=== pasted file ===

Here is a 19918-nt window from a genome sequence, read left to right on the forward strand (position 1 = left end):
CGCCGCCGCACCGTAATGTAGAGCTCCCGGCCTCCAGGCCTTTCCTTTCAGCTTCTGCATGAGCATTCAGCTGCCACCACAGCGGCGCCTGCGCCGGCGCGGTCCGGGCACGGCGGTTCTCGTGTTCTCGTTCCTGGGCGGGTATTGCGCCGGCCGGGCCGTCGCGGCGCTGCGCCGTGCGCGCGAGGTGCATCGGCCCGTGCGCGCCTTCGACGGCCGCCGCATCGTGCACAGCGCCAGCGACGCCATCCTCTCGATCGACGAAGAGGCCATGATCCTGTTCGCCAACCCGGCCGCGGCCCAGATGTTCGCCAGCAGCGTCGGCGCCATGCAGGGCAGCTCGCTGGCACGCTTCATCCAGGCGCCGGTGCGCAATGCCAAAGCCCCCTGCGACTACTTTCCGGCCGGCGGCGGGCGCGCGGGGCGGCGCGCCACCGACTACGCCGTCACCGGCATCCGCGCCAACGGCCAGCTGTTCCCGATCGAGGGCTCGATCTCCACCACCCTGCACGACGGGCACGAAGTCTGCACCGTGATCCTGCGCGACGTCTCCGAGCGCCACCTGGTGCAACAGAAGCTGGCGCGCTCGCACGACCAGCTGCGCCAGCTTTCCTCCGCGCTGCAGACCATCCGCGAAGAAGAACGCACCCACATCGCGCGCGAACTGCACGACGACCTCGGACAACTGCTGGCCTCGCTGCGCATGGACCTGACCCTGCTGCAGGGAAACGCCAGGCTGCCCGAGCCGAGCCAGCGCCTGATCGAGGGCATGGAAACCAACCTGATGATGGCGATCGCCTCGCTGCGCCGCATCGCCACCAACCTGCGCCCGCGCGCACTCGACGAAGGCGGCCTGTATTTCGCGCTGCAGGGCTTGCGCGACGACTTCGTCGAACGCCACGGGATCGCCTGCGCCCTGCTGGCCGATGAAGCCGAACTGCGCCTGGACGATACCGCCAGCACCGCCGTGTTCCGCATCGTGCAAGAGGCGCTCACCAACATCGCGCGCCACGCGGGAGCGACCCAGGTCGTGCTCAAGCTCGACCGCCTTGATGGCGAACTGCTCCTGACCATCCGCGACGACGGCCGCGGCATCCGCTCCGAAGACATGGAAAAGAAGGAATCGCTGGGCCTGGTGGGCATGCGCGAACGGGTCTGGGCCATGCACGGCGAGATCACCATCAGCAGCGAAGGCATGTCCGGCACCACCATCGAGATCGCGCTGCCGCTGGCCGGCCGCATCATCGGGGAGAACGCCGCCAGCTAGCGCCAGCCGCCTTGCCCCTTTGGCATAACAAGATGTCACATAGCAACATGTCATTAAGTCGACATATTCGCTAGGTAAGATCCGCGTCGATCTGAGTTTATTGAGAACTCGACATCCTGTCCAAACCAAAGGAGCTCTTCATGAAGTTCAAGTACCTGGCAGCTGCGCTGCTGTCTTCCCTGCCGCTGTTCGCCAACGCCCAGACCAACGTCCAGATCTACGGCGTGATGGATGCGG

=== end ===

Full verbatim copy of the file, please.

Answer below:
Here is a 19918-nt window from a genome sequence, read left to right on the forward strand (position 1 = left end):
CGCCGCCGCACCGTAATGTAGAGCTCCCGGCCTCCAGGCCTTTCCTTTCAGCTTCTGCATGAGCATTCAGCTGCCACCACAGCGGCGCCTGCGCCGGCGCGGTCCGGGCACGGCGGTTCTCGTGTTCTCGTTCCTGGGCGGGTATTGCGCCGGCCGGGCCGTCGCGGCGCTGCGCCGTGCGCGCGAGGTGCATCGGCCCGTGCGCGCCTTCGACGGCCGCCGCATCGTGCACAGCGCCAGCGACGCCATCCTCTCGATCGACGAAGAGGCCATGATCCTGTTCGCCAACCCGGCCGCGGCCCAGATGTTCGCCAGCAGCGTCGGCGCCATGCAGGGCAGCTCGCTGGCACGCTTCATCCAGGCGCCGGTGCGCAATGCCAAAGCCCCCTGCGACTACTTTCCGGCCGGCGGCGGGCGCGCGGGGCGGCGCGCCACCGACTACGCCGTCACCGGCATCCGCGCCAACGGCCAGCTGTTCCCGATCGAGGGCTCGATCTCCACCACCCTGCACGACGGGCACGAAGTCTGCACCGTGATCCTGCGCGACGTCTCCGAGCGCCACCTGGTGCAACAGAAGCTGGCGCGCTCGCACGACCAGCTGCGCCAGCTTTCCTCCGCGCTGCAGACCATCCGCGAAGAAGAACGCACCCACATCGCGCGCGAACTGCACGACGACCTCGGACAACTGCTGGCCTCGCTGCGCATGGACCTGACCCTGCTGCAGGGAAACGCCAGGCTGCCCGAGCCGAGCCAGCGCCTGATCGAGGGCATGGAAACCAACCTGATGATGGCGATCGCCTCGCTGCGCCGCATCGCCACCAACCTGCGCCCGCGCGCACTCGACGAAGGCGGCCTGTATTTCGCGCTGCAGGGCTTGCGCGACGACTTCGTCGAACGCCACGGGATCGCCTGCGCCCTGCTGGCCGATGAAGCCGAACTGCGCCTGGACGATACCGCCAGCACCGCCGTGTTCCGCATCGTGCAAGAGGCGCTCACCAACATCGCGCGCCACGCGGGAGCGACCCAGGTCGTGCTCAAGCTCGACCGCCTTGATGGCGAACTGCTCCTGACCATCCGCGACGACGGCCGCGGCATCCGCTCCGAAGACATGGAAAAGAAGGAATCGCTGGGCCTGGTGGGCATGCGCGAACGGGTCTGGGCCATGCACGGCGAGATCACCATCAGCAGCGAAGGCATGTCCGGCACCACCATCGAGATCGCGCTGCCGCTGGCCGGCCGCATCATCGGGGAGAACGCCGCCAGCTAGCGCCAGCCGCCTTGCCCCTTTGGCATAACAAGATGTCACATAGCAACATGTCATTAAGTCGACATATTCGCTAGGTAAGATCCGCGTCGATCTGAGTTTATTGAGAACTCGACATCCTGTCCAAACCAAAGGAGCTCTTCATGAAGTTCAAGTACCTGGCAGCTGCGCTGCTGTCTTCCCTGCCGCTGTTCGCCAACGCCCAGACCAACGTCCAGATCTACGGCGTGATGGATGCGG